Oils all pretty much set up the same way. They oxidize and form a polymer cross-link. Once this has happened, you have a vegetable plastic coating on everything they came in contact with and were absorbed into. It's non-reversible so after-the-fact cleaning isn't an option. Removing the oil while it's still liquid usually requires mineral spirits, ...


5

There could be a few different reasons for your situation. I would lean towards the theory that only one coat of finish, urethane or maybe varnish was applied to a poorly prepared surface. I'm afraid there is not quick fix to your problem. I would be looking at stripping and sanding the entire floor, clean away every spec of dust and refinish with at ...


5

Depends on the quality of the existing finish... if it's as flat as you want it to be, then I'd kiss it with 150 on a pole sander. Link for illustration purposes only: there are many out there... If you need to knock down blobs/ runs/ etc, then start with 120 on the handheld random orbit sander. Work your way up to 150/220. Vacuum and then wipe with a ...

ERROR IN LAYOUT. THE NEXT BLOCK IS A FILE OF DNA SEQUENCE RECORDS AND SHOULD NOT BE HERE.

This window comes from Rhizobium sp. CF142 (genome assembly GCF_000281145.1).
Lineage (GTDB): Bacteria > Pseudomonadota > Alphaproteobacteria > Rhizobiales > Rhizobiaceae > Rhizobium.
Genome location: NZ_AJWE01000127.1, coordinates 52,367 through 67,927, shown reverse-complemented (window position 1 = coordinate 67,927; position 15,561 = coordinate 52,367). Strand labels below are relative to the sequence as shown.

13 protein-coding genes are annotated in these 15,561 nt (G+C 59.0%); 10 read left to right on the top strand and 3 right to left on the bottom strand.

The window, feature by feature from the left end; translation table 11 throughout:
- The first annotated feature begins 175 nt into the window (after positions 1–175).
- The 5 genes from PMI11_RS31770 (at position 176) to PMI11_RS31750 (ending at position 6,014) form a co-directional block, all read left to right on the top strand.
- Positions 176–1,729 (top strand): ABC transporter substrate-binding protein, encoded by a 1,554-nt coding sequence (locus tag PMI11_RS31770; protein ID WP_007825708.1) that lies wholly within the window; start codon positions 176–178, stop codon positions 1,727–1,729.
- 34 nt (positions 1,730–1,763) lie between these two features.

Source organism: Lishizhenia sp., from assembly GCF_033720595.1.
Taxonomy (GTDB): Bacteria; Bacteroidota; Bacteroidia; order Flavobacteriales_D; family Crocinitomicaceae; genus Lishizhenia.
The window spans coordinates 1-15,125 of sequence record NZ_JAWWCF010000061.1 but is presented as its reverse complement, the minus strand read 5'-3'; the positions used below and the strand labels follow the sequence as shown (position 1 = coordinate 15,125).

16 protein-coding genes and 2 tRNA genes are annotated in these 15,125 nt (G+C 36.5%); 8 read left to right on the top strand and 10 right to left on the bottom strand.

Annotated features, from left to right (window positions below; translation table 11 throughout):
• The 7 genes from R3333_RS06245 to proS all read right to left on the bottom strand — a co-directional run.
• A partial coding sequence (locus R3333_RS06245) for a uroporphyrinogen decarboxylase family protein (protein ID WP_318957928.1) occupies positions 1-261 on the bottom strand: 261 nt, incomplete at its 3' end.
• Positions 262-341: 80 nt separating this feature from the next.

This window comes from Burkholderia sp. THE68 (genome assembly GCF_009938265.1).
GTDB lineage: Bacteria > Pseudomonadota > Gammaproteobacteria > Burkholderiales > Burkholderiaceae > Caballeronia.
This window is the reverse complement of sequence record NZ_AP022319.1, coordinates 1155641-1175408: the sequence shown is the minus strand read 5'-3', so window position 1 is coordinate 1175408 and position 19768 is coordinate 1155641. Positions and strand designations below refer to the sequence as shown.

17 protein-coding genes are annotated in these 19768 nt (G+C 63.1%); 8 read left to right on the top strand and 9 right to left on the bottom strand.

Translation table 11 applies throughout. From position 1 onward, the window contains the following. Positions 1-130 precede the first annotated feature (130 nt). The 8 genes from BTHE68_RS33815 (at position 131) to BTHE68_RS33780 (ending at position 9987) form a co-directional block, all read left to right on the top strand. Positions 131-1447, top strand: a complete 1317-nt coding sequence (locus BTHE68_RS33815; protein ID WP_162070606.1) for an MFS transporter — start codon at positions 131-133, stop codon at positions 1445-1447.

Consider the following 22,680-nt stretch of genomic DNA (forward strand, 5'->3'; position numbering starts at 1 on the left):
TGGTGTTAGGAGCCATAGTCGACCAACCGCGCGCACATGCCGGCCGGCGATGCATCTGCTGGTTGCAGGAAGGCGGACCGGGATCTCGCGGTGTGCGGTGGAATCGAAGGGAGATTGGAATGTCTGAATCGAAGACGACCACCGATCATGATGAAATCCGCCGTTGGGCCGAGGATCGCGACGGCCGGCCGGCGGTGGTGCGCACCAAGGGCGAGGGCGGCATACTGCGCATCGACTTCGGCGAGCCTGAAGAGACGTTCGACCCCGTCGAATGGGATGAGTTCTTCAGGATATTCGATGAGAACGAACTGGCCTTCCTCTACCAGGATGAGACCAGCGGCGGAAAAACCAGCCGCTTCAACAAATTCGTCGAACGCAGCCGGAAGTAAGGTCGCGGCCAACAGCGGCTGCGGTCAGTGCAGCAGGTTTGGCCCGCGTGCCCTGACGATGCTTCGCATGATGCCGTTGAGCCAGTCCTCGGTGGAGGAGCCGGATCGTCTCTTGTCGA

5

No. You really can't. There are several reasons why: Dust. Sanding dust will get everywhere. Ideally you want to move everything into one room, that will hopefully not be refinished, seal off the door and do everything at once. Equipment Rental. It is simply not cost effective to rent the sanders for multiple small periods of time. If you try and ...


4

You could install a thin threshold between each room. That would cover the overlap in finish between the rooms. If the planks run parallel to the doors, you could cut out one board between the two rooms. That would give a clean line between finishes (and place the one board back at the end. All that said, you will save a TON in labor if you just do it all ...


4

I just tried "Goof Off" http://www.goofoffstainremover.com/ on the underside of my table and it worked very well. Of course the underside of my table is sealed with polyurethane. You might just want to leave it. This seems strange at first, but I resigned myself to it years ago. Now when I look at the child inflicted damage around my house I think of it ...